The challenge with innovation is that it takes eduction, thus the need for time. The educating of potential customers is difficult because people don’t really like change and risk. Companies, especially big ones, definitely don’t like change and risk. Education costs an awful lot of money whether with mass market consumer items or niche corporate b2b products. The marketing message needs repeating over and over and over again. First mover advantage is great but second mover can be better. Just look at Google (2nd to market) and Yahoo (1st to market) and who came of on top.

The trick is to get into a market niche on an upward curve, get running with the pack (competition) and then gradually innovate. As always it is easier to say than do!! Apple is a great example. The success they enjoy today with the iPhone popularity goes way back to 1993 with the failure of the Apple Newton. Apples’ iTunes which is intrinsically linked to the iPod and therefore the iPhone originally benefited from the downfall of Napster. These innovations have been brewing for many years and between many competitors.

The great thing about innovation is that it has unlimited possibilities. It’s brings the combination of creativity and exciting growth potential. Innovation is awesome but it takes time, money, careful listening to the market and mountains of persistence. One hit innovation wonders are rare and not the norm. All of this can be frustrating for startups because no one is in a rush except the startup and the one things startups are most short of is time.

Startup Opportunity Identification 2.0

February 18, 2010

The difficulty with customers is that they don’t really know what they want until they see it! This creates a nightmare for any startup or corporation trying to build a new product – What do you make that people really want and are willing to pay for?

To find the answer startups have to commit to an idea and  move quickly, and cheaply  through to a Minimal Viable Product .  You are looking for a ‘must have” product. This  requires continual iteration around customer needs. The ultimate test is  getting customers to profitably pay for your solution i.e. a higher lifetime value of a customer to the cost of customer acquisition.

We’ve had three product ideas in our startup before we found the one we’re working on now. Creating a new startup product moves through three successive stages starting with ideas development and finishing in a successful product/market fit.  Currently our startup is trying to get to product/market fit.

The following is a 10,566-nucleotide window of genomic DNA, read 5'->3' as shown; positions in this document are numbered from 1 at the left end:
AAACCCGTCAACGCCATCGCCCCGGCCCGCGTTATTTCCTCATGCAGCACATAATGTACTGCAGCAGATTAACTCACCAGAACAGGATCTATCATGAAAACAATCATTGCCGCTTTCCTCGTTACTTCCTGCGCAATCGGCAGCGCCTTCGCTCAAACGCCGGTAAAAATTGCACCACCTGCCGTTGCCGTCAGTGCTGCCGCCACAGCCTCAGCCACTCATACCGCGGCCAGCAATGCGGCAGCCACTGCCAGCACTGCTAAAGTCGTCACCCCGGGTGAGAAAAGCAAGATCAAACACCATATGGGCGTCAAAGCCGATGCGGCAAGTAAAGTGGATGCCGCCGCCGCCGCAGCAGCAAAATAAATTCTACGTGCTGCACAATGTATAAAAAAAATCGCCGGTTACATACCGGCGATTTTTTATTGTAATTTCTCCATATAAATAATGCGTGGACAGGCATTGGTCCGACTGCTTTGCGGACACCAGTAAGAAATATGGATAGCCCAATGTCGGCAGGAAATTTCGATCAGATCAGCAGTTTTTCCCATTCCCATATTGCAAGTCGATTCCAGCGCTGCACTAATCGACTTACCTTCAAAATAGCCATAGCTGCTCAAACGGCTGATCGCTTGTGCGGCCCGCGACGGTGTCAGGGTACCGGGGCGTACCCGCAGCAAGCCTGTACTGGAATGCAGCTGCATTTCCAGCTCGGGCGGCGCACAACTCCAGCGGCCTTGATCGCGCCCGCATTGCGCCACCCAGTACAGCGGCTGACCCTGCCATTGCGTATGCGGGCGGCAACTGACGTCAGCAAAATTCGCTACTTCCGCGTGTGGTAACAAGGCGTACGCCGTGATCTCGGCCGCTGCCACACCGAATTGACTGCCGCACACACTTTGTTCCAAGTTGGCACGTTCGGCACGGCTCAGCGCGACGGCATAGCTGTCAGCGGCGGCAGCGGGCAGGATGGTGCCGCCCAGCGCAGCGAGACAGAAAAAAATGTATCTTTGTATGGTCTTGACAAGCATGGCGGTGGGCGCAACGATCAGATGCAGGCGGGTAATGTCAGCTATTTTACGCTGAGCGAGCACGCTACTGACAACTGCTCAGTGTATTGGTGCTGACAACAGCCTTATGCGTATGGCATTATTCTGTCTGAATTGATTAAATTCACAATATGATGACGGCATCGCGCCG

Last  week I gave talks to MSc and  MBA Entrepreneurship students on identifying entrepreneurial opportunities (above deck) based on these three stages:

  1. Ideas development – We spent a  very long  time researching and looking for the killer idea. We were trying to find the perfect opportunitya gap in the market between existing suppliers in a new growth market. We went round and round in circles looking for the perfect opportunity. In the end we ditched our first real idea because the customer ROI was weak in the economic downturn. We then,  much more rapidly, came up with lots of new  ideas and committed to one – external website monitoring. Unfortunately research takes time and as a startup without revenues you don’t have time. You have to commit to an idea even if it’s not perfect –  NOTE: there will always be competition!
  2. Product development & release – Without perfect knowledge on customer needs and competition you have to make many product  assumptions. Right from the  start  we were testing our assumptions with potential customers at network events, in meetings, online and during our Alpha/Beta. It’s not easy to get real answers without a shiny product to sell.  A prototype helps. You have  to rely on your gut instinct. During  this feedback we switched our app from internal systems monitoring to external web monitoring. We found potential customers more receptive to this offering. This early engagement process also helped us to develop our sales messages, sales funnel and  go-to market strategies.